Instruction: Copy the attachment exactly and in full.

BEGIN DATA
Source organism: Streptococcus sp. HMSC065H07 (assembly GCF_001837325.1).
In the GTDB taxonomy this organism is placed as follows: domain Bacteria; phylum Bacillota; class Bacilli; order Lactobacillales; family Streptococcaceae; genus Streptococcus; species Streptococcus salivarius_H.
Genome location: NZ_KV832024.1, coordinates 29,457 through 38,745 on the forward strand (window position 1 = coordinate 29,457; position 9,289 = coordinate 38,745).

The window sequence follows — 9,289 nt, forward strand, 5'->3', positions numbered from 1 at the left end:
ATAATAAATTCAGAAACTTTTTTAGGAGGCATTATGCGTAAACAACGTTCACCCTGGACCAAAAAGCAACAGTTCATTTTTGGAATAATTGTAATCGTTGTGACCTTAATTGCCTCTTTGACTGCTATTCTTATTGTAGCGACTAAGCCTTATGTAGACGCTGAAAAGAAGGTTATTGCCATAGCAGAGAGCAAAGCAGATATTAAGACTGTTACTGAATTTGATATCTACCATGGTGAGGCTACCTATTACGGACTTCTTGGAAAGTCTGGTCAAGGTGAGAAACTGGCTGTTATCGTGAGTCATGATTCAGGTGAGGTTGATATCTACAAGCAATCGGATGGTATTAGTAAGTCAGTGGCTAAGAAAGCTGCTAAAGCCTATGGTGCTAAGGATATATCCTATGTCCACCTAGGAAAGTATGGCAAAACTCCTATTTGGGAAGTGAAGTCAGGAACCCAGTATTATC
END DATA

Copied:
Source organism: Streptococcus sp. HMSC065H07 (assembly GCF_001837325.1).
In the GTDB taxonomy this organism is placed as follows: domain Bacteria; phylum Bacillota; class Bacilli; order Lactobacillales; family Streptococcaceae; genus Streptococcus; species Streptococcus salivarius_H.
Genome location: NZ_KV832024.1, coordinates 29,457 through 38,745 on the forward strand (window position 1 = coordinate 29,457; position 9,289 = coordinate 38,745).

The window sequence follows — 9,289 nt, forward strand, 5'->3', positions numbered from 1 at the left end:
ATAATAAATTCAGAAACTTTTTTAGGAGGCATTATGCGTAAACAACGTTCACCCTGGACCAAAAAGCAACAGTTCATTTTTGGAATAATTGTAATCGTTGTGACCTTAATTGCCTCTTTGACTGCTATTCTTATTGTAGCGACTAAGCCTTATGTAGACGCTGAAAAGAAGGTTATTGCCATAGCAGAGAGCAAAGCAGATATTAAGACTGTTACTGAATTTGATATCTACCATGGTGAGGCTACCTATTACGGACTTCTTGGAAAGTCTGGTCAAGGTGAGAAACTGGCTGTTATCGTGAGTCATGATTCAGGTGAGGTTGATATCTACAAGCAATCGGATGGTATTAGTAAGTCAGTGGCTAAGAAAGCTGCTAAAGCCTATGGTGCTAAGGATATATCCTATGTCCACCTAGGAAAGTATGGCAAAACTCCTATTTGGGAAGTGAAGTCAGGAACCCAGTATTATC